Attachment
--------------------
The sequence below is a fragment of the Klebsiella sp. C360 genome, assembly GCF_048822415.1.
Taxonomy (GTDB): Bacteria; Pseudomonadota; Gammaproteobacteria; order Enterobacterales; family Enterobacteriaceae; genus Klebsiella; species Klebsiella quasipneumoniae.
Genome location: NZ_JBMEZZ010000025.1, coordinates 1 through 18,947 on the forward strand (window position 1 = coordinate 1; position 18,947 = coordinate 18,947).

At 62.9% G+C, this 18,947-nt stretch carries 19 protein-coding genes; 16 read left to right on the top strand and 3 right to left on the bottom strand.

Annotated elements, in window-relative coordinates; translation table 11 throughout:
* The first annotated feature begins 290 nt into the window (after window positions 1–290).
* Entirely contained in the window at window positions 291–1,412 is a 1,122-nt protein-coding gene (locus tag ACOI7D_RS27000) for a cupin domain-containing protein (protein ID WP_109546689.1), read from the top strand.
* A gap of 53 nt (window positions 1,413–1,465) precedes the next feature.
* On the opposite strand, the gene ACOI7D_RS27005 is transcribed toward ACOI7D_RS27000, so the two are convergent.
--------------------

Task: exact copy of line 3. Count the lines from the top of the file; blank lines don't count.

Genome location: NZ_JBMEZZ010000025.1, coordinates 1 through 18,947 on the forward strand (window position 1 = coordinate 1; position 18,947 = coordinate 18,947).